Academic journal article Washington and Lee Law Review

Don't Get the Wrong IDEA: How the Fourth Circuit Misread the Words and Spirit of Special Education Law-And How to Fix It

Academic journal article Washington and Lee Law Review

Don't Get the Wrong IDEA: How the Fourth Circuit Misread the Words and Spirit of Special Education Law-And How to Fix It

Article excerpt

I. Introduction

An old proverb claims that it takes a village to raise a child-everyone associated with a child must play a part in her upbringing. In the case of a child with a handicap that affects her ability to learn, it takes a village to educate that child. In other words, teachers, parents and everyone else responsible for a child's education must work together to ensure that she receives services that are "designed to meet [her] unique needs and prepare [her] for further education, employment, and independent living."1 This is no small undertaking. As of the 2006 school year, 13.6% of students enrolled in American public schools received special education services due to a disability.2 That amounts to nearly seven million children nationwide.3

School districts and corresponding public agencies bear the ultimate legal responsibility for implementing the individualized education programs (IEPs) developed for each of the United States' millions of disabled children.4 Nevertheless, Congress recognized the necessity of parental participation as it prepared the nation's first comprehensive piece of special education legislation.5 Congress stated that it purposely designed procedures to incorporate parents in the planning and drafting of their child's education plans to guard against possible bad faith on the part of state and local agencies.6 Congress continues to acknowledge that collaborative spirit today. The Individuals with Disabilities Education Act (IDEA)7 encourages alternative dispute resolution and considers Article III courts to be a last resort.8 The state educational agency must offer an administrative due process hearing at which the public agency or the parents can bring a grievance against the other.9 Prior to such a hearing, and consistent with the cooperative character of special education law, the parties must attend a resolution session in a preemptive effort to resolve their differences.10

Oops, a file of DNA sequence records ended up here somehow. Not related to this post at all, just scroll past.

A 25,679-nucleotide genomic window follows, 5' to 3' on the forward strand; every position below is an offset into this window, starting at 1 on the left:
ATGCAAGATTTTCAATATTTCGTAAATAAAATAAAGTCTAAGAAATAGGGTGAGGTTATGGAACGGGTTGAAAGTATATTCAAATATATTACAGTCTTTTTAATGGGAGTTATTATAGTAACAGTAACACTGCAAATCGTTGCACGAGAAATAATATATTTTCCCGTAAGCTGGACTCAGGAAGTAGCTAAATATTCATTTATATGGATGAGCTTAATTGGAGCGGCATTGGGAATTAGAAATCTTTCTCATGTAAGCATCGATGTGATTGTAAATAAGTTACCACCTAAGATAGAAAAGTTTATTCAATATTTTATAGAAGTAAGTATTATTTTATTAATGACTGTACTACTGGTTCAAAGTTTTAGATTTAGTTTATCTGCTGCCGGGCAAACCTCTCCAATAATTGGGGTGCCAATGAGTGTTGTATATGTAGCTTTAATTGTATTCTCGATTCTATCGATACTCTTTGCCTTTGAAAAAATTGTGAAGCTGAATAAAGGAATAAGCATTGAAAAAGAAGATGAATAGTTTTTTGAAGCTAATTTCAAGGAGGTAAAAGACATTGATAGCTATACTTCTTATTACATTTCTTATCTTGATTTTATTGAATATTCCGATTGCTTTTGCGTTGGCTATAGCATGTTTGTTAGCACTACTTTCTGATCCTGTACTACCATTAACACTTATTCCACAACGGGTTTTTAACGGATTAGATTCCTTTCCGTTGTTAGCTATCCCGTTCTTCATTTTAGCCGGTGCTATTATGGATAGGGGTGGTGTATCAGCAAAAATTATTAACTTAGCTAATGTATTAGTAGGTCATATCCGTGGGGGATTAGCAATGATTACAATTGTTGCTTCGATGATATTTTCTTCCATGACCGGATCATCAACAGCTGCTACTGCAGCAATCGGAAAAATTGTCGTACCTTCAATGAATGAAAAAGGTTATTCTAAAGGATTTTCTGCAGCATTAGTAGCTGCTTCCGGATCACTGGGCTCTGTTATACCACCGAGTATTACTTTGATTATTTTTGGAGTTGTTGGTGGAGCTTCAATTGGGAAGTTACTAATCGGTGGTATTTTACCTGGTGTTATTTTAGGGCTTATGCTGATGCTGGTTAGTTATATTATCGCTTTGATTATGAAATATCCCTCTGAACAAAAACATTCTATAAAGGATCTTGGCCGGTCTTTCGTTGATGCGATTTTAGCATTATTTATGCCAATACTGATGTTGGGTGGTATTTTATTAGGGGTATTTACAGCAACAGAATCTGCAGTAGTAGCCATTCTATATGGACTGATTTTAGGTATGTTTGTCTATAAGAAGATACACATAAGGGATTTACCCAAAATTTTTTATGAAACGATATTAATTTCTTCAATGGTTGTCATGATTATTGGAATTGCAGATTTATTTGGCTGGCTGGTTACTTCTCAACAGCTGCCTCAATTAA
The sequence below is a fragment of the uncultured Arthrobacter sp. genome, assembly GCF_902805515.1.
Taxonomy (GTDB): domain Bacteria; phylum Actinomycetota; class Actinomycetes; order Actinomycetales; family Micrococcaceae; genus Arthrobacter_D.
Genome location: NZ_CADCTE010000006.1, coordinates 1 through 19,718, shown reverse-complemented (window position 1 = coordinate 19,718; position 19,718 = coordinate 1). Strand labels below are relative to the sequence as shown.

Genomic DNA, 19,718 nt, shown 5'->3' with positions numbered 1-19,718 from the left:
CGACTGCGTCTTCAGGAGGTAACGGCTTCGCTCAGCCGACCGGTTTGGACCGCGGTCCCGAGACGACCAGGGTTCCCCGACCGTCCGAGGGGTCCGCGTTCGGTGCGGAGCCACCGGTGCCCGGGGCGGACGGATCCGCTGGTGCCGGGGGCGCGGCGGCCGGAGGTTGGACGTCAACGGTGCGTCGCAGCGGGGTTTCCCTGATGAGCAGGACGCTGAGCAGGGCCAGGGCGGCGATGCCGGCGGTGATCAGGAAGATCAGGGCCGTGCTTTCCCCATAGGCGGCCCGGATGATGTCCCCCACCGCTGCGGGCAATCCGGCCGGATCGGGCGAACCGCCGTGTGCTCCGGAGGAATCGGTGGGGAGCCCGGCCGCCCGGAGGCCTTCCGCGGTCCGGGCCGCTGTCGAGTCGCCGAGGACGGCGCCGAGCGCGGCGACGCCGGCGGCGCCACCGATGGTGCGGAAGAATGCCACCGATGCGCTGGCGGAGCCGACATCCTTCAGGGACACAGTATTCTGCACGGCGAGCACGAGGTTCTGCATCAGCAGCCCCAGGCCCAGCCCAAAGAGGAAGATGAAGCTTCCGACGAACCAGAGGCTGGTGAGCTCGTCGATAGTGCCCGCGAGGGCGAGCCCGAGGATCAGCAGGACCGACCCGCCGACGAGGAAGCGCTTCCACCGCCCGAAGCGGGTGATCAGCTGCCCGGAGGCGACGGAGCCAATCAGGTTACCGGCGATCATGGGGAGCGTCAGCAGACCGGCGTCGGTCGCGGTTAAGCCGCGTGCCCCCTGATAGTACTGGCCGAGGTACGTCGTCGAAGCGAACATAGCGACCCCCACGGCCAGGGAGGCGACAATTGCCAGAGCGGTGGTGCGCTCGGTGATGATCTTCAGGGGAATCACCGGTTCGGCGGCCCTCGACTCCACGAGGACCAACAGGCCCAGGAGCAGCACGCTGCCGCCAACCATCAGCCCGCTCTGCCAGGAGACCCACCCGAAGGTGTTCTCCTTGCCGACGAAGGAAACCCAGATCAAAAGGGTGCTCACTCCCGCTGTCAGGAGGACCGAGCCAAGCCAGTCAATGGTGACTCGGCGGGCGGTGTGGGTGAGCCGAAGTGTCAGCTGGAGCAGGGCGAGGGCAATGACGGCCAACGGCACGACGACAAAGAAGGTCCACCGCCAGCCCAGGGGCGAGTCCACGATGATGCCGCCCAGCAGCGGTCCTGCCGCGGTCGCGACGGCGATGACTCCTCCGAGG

In light of the extensive administrative attempts at resolution required before a trial can proceed, courts traditionally have understood Congress's vision of a collaborative venture and have acknowledged the exceptional nature of the special education process. As the Ninth Circuit stated: "Working out an acceptable educational program must, in the end, be a cooperative effort between parents and school officials; the litigation process is simply too slow and too costly to deal adequately with the rapidly changing needs of children."11 Unfortunately, some courts cannot help but view school personnel and parents as adversarial parties in the IEP drafting process, instead of as collaborative partners.

A.K. ex rel. J.K. v. Alexandria City School Board12 - a case that involved a dispute between a child's parents and a northern Virginia school district over the child's placement-is indicative of this trend. The Court of Appeals for the Fourth Circuit not only disregarded congressional intent, but misapplied accepted mies of statutory and regulatory interpretation to do so.13 By construing the IDEA's requirement that IEPs specify the anticipated "location" at which a child will receive services to mean that each IEP must identify "a particular school," the Fourth Circuit ignored congressional reports and Department of Education comments that indicate otherwise.14 Although its decision was somewhat of an anomaly, the result should not have been unexpected. The confusion, misinterpretation, and ignorance surrounding the use of "location" in the IDEA are common among educators and adjudicators.15

Without an unambiguous definition for "location"-and clear procedural guidelines for when and how to identify such a site-costly mistakes are likely to be repeated around the country. Under the current state of affairs, the A.K. decision could result in the invalidation of numerous otherwise acceptable IEPs and force school systems to reimburse disgruntled parents for tuition payments made to private schools of their own choosing. …

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